The best player on a deep and veteran roster, Brooks isn’t the runaway favorite on his own team to contend for the Wooden Award, but we’ll pick him anyways.
Brooks led the Ducks to a #1 seed and Final Four berth, while leading them in scoring at 16.7 points a contest. An all-around forward, Brooks doesn’t excel at one facet of the game, but instead is above average at just about anything. He’s a undersized forward at 6-6, but still likes to post-up, where he is a threat to drive, shoot over a defender or pass.
His shooting numbers were also respectable, as he knocked down 47% of his shots from the field, 80% from the line and 33% from deep. His lack of great athleticism may keep him from being a star at the next level, but he’s one of the best all-around talents in college.
Grayson Allen, Junior, Duke (pictured in featured photo)
Grayson Allen will be the most hated player in America next year, and for good reason. He’s emotional, loud, gets under people’s skin and can be a bit of a dirty player sometimes. In other words, he’s exactly what you’d expect from a Duke shooting guard (think J.J. Redick).
Allen has worn many hats in his first two years under Mike Krzyzewski: can’t miss prospect, under performing role player, NCAA Tournament hero, star.
Allen is a stud on offense, as seen from his 21.6 ppg, 46% shooting from the field, 41% from three point range and 83% from the foul line. And while he doesn’t look it, Allen is a superstar athlete with above the rim bounce. Allen even won the McDonald’s All-American High School Dunk Contest in 2014. And white men can’t jump… (it’s a movie, relax).
Anyways, Allen, like Brooks, has some serious competition for this award from guys on his own team. Duke added a quartet of stud freshmen, led by Harry Giles and Jayson Tatum. Allen gets the nod here due to no injury history (Giles) and a more complete game (Tatum) and college experience.
Trevon Bluiett, Junior, Xavier
Mr.Do It All for the Musketeers last season, Trevon Bluiett returns as one of the best players in the Big East. Bluiett played four positions on the court, but was arguably most effective as a small ball four. He can play point guard in a pinch for Edmond Sumner and incoming freshman Quentin Goodin.
Bluiett, like Brooks, isn’t special at anything, but instead puts checks in boxes for every part of the game. His jump up from 32% from three to 39% will either prove to be an aberration or a true making of a sharpshooter. Outside of his three point shooting, Bluiett is a strong finisher at the rim, a good rebounder (6.1 a game) and a feisty defender.
To take the next step up the NBA prospect ladder, Bluiett will have to work on his shooting consistency and aggressiveness as a scorer. Edmond Sumner was also considered for this spot for Xavier and is considered a big time break out prospect, but Bluiett is the more complete player.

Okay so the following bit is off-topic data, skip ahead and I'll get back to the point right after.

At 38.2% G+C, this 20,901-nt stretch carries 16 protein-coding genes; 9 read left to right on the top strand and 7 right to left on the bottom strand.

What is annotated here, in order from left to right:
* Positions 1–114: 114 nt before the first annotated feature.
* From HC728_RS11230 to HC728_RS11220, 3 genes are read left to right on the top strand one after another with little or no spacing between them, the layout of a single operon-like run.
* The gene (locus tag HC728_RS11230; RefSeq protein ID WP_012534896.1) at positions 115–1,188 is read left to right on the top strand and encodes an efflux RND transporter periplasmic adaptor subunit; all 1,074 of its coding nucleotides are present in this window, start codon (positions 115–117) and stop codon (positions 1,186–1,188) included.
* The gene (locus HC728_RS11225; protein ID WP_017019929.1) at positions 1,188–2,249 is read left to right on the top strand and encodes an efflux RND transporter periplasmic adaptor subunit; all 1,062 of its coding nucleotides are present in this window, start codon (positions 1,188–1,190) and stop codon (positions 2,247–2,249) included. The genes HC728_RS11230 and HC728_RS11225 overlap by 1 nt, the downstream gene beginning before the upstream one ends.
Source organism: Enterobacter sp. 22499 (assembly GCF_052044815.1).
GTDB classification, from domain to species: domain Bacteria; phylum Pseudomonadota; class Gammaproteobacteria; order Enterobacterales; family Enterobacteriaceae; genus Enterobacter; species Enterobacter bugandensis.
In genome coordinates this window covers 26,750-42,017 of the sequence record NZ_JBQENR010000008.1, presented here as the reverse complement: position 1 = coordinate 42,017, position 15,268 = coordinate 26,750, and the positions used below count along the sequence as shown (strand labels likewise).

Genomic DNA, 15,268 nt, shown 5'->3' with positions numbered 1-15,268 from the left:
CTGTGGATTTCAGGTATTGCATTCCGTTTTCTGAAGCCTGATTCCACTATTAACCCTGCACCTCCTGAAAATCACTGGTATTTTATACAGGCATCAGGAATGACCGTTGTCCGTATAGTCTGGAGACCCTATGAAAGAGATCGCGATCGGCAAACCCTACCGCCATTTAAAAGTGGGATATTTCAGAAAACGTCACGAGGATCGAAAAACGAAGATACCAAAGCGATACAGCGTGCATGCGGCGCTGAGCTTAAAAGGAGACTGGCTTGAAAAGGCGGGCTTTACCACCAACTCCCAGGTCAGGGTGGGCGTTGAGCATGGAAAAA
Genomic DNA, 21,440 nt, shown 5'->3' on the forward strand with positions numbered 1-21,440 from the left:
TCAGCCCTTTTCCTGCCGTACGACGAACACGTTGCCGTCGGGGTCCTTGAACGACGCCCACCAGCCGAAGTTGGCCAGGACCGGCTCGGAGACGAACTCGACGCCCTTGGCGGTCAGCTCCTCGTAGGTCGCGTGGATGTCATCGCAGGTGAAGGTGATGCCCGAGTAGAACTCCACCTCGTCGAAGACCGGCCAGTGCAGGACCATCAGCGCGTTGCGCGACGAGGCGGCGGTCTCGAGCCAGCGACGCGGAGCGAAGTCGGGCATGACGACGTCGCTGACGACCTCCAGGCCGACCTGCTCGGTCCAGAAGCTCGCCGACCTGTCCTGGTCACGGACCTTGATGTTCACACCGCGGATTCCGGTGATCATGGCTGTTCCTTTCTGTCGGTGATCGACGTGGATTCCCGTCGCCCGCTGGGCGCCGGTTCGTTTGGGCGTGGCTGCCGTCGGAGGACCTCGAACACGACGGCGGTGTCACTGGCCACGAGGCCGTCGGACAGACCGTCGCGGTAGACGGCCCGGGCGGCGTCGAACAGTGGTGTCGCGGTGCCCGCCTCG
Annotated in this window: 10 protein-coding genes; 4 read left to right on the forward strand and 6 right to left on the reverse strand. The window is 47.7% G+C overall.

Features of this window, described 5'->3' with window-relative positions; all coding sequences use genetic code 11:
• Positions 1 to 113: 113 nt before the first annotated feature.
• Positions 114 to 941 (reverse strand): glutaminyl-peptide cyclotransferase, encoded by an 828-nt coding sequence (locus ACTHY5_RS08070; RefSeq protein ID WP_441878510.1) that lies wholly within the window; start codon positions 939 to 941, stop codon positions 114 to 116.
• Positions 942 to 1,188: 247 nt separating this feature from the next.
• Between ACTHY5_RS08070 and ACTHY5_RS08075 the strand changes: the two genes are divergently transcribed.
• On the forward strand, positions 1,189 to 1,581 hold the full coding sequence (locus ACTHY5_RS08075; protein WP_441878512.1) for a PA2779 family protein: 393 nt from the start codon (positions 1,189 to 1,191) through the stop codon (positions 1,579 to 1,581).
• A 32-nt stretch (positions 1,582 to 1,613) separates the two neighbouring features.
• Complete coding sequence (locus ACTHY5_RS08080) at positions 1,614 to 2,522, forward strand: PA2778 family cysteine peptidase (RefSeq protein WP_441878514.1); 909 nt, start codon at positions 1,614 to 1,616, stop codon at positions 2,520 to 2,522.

Josh Hart, Senior, Villanova
Hart made the questionable decision to come back to school, as his draft stock was likely the highest it will ever be following the national championship game. But, he’s back, and due to his return, he’s one of the leaders to take home the Wooden Award.
He was Nova’s leading scorer last season, scoring 15.5 ppg. A surprisingly good rebounder at 6-5, Hart is more than just a scorer. Although his three point shooting dropped from 46% to 35%, his free throw numbers went up, showing a more complete game and willingness to attack the basket.
Hart, along with Kris Jenkins, will be one of the best 1-2 combo’s in the NCAA and make Nova a competitor to repeat as National Champions.
Jaron Blossomgame, Senior, Clemson
The least known name on this list easily goes to Jaron Blosssomgame. He’s played on a couple of crappy Clemson teams in his first three years, but his game has really blossomed (pun obviously intended) in his two most recent years under Brad Brownwell.
His scoring numbers jumped up from 13.1 to 18.7 per game, and he showed of an improved jumper, hitting 45 out of 101 threes he attempted. The addition of a three point shot was huge for Blossomgame, as he had already shown off his impressive athleticism while on campus. The next steps for him will be working on his shot creating and passing abilities, as he’s already a strong rebounder and competent defender on the wing.
Hopefully another huge year from Blossomgame will get him some much needed love from the media in the NCAA Tournament.
Cover Photo via NCAA.com
Other photos via MaxPreps, LansingStateJournal, IDSNews, CaliforniaGoldenBlogs, BleacherReport, LATimes, CincinnatiVsEveryone, VUHoops, GeorgiaBasketballBlog